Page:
Medical Examiner

A Dog’s Life

An infectious disease forces us to consider how many dogs a human life is worth.

Nine-year-old homeless Boxer dog, Spike, sits in his kennel at the RSPCA Animal Rescue Centre in Barnes Hill, Birmingham, England on 4 April 2007.
How many of these guys are worth one human life?

Photo by Christopher Furlong/Getty Images

How much is a dog’s life worth? Less than a human life, obviously, but how much less? Would you kill 1,000 dogs to save one human? A million dogs? Perhaps you’re an absolutist, and you’d sacrifice every dog in the world to save one person. But what if you weren’t sure how many people you’d save? How many dogs would you euthanize for a 10 percent chance of saving one human?

This sounds like chatter at an exceptionally morbid cocktail party, but it’s not the slightest bit hypothetical. For the past 20 years, public health experts in parts of Asia, Africa, South America, and Europe have debated the ethics and efficacy of large-scale dog culling to prevent transmission of a deadly human disease.

Leishmaniasis is a parasitic infection that can affect several parts of the human body. The most dangerous form, visceral leishmaniasis, causes swelling of the internal organs and kills 95 percent victims within two years without treatment. Treatment is somewhat expensive and complicated, as parasites in different regions respond differently to medication, and many of the medications have high toxicity. Drug resistance is also becoming a problem. Officially, the disease is responsible for 50,000 deaths annually, with South Asia, Sudan, and Brazil suffering most of the burden, but that estimate is probably low. Most countries eased off leishmaniasis monitoring decades ago, when they thought the disease was under control. In many parts of the world, however, it is now resurgent.

One of the difficulties in dealing with leishmaniasis is that the protozoan parasites that cause the disease have so many places to hide. In South Asia, humans appear to be the main reservoir. The bite of the sand fly spreads leishmaniasis from person to person, the same way mosquitoes spread malaria. In other places, particularly Brazil, the sand fly spreads the disease from wild or domestic animals to people. Although there is much debate in the scientific literature on this point, many public health experts are convinced that domestic dogs are the primary contributors to the spread of the disease. In some Brazilian neighborhoods, veterinarians report that as many as 50 percent of dogs test positive for the parasite that causes visceral leishmaniasis in humans.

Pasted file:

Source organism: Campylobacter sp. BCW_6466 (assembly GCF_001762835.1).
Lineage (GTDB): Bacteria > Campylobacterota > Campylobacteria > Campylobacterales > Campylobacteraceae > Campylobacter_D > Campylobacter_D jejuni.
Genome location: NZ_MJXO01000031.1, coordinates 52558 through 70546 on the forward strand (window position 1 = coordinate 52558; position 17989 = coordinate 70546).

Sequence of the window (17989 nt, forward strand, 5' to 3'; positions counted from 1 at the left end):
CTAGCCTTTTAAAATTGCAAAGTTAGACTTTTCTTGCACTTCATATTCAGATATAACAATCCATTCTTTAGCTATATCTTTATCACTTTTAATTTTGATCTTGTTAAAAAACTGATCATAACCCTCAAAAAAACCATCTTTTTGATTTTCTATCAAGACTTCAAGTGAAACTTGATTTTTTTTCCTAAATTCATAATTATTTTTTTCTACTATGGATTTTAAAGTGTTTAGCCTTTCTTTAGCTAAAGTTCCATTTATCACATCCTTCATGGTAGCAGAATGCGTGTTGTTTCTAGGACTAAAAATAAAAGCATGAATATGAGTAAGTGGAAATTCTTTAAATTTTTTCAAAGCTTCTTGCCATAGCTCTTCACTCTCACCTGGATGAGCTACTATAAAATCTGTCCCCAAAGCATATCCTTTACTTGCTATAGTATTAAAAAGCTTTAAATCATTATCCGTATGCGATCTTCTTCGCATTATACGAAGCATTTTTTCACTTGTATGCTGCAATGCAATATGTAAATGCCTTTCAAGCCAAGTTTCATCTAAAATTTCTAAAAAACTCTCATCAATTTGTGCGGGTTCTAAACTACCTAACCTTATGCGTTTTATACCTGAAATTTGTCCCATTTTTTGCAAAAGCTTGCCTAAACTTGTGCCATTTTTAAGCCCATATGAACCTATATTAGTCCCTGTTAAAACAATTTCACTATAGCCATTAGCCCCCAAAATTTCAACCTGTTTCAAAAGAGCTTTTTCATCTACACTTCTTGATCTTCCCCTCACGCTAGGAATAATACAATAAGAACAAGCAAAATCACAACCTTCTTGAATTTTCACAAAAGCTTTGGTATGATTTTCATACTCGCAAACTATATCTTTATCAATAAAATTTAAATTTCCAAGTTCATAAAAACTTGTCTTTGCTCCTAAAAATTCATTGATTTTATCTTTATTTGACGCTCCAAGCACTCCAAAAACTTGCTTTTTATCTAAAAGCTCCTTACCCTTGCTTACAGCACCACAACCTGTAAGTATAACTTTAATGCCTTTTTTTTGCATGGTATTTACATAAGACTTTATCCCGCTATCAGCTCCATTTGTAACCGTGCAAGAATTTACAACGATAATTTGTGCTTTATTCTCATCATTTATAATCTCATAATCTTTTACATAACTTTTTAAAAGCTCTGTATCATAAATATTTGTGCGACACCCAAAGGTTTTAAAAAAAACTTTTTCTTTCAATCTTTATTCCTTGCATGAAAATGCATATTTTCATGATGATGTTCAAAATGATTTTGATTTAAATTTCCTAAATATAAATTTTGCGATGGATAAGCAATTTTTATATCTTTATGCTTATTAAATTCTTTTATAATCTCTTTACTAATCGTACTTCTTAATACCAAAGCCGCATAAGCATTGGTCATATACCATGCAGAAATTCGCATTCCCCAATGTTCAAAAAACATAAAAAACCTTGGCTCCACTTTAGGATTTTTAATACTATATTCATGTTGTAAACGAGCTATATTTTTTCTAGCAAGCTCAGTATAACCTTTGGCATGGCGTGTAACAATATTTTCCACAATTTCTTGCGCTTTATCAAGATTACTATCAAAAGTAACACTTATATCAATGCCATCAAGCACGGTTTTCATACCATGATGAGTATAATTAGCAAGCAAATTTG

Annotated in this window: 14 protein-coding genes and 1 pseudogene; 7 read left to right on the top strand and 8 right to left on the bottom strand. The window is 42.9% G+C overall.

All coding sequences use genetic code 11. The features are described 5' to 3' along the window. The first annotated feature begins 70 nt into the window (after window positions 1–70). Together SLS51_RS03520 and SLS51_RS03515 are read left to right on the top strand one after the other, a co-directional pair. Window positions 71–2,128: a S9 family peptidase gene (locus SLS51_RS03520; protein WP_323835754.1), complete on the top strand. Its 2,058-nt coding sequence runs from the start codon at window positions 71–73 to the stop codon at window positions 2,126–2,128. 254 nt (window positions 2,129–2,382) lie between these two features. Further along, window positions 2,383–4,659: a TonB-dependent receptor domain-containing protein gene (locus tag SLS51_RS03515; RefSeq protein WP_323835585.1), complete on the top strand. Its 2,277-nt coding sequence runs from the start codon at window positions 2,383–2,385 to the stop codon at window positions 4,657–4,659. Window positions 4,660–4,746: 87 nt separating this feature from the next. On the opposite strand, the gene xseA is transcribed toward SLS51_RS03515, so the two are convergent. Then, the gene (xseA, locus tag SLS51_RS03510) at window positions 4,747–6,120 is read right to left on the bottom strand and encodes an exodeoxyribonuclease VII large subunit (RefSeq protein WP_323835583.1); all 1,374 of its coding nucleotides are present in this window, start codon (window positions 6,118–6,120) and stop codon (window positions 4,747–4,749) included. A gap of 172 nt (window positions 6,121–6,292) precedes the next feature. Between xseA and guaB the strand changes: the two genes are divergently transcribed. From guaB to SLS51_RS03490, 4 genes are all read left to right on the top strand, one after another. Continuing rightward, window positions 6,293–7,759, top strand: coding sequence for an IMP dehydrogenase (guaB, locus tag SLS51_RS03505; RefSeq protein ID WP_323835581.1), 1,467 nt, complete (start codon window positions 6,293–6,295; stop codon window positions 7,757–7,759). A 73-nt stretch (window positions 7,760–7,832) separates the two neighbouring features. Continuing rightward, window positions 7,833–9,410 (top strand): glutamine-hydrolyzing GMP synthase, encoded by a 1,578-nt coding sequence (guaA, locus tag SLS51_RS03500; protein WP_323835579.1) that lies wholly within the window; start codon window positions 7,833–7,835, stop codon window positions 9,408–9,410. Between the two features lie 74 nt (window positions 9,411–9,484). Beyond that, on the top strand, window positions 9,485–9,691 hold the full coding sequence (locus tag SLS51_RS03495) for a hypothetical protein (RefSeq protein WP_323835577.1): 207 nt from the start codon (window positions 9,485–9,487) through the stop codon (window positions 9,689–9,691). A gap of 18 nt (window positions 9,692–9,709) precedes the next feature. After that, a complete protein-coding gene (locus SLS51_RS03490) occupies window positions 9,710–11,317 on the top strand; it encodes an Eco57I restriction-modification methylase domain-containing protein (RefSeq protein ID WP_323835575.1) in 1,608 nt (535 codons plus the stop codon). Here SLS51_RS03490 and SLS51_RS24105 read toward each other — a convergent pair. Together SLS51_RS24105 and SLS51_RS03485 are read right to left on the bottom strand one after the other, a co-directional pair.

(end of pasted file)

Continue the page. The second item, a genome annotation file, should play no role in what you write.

Brazilian veterinarians, like their colleagues in many other leishmaniasis-affected countries, are required to euthanize these animals. Treating canine leishmaniasis is notoriously difficult. Even when doctors are able to suppress the symptoms, there’s no way to be sure that the parasite is gone. Leishmaniasis screening tests measure antibodies against the disease, and those antibodies remain in the dog’s system long after treatment, making a cured dog indistinguishable from an infected or reinfected dog. Euthanasia is, in theory, the safest option.

Still, many pet owners find the euthanasia mandate outrageous. In the abstract, it’s difficult to sympathize with them. The program is intended to save human lives, and dog lives simply aren’t worth as much. The details, however, are more complex. First, most of the dogs that test positive for leishmaniasis are asymptomatic. No skin lesion, no weight loss, and no renal failure. Although they might become more contagious in the future, asymptomatic dogs are less likely to transmit the disease than those with noticeable suffering. In addition, the leishmaniasis test returns a high number of false positives. Public health experts estimate that about 20 percent of euthanized dogs are, in fact, leishmaniasis-free.